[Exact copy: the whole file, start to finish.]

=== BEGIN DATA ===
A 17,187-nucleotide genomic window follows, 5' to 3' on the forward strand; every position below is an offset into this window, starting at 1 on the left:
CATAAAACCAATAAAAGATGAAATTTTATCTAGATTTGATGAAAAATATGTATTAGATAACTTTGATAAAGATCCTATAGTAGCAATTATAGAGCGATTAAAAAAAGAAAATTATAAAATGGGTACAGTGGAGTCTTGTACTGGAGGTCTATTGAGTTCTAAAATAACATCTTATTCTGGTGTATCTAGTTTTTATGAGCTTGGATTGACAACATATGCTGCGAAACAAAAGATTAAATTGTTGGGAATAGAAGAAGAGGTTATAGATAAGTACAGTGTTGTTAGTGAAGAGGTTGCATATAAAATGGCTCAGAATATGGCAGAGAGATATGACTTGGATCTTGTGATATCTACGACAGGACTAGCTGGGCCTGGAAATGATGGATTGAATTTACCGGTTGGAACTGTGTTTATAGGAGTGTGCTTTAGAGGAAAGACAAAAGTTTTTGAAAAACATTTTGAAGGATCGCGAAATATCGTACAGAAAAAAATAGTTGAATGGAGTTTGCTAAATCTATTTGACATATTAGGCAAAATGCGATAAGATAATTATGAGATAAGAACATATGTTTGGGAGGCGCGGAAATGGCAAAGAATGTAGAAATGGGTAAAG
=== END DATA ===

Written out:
A 17,187-nucleotide genomic window follows, 5' to 3' on the forward strand; every position below is an offset into this window, starting at 1 on the left:
CATAAAACCAATAAAAGATGAAATTTTATCTAGATTTGATGAAAAATATGTATTAGATAACTTTGATAAAGATCCTATAGTAGCAATTATAGAGCGATTAAAAAAAGAAAATTATAAAATGGGTACAGTGGAGTCTTGTACTGGAGGTCTATTGAGTTCTAAAATAACATCTTATTCTGGTGTATCTAGTTTTTATGAGCTTGGATTGACAACATATGCTGCGAAACAAAAGATTAAATTGTTGGGAATAGAAGAAGAGGTTATAGATAAGTACAGTGTTGTTAGTGAAGAGGTTGCATATAAAATGGCTCAGAATATGGCAGAGAGATATGACTTGGATCTTGTGATATCTACGACAGGACTAGCTGGGCCTGGAAATGATGGATTGAATTTACCGGTTGGAACTGTGTTTATAGGAGTGTGCTTTAGAGGAAAGACAAAAGTTTTTGAAAAACATTTTGAAGGATCGCGAAATATCGTACAGAAAAAAATAGTTGAATGGAGTTTGCTAAATCTATTTGACATATTAGGCAAAATGCGATAAGATAATTATGAGATAAGAACATATGTTTGGGAGGCGCGGAAATGGCAAAGAATGTAGAAATGGGTAAAG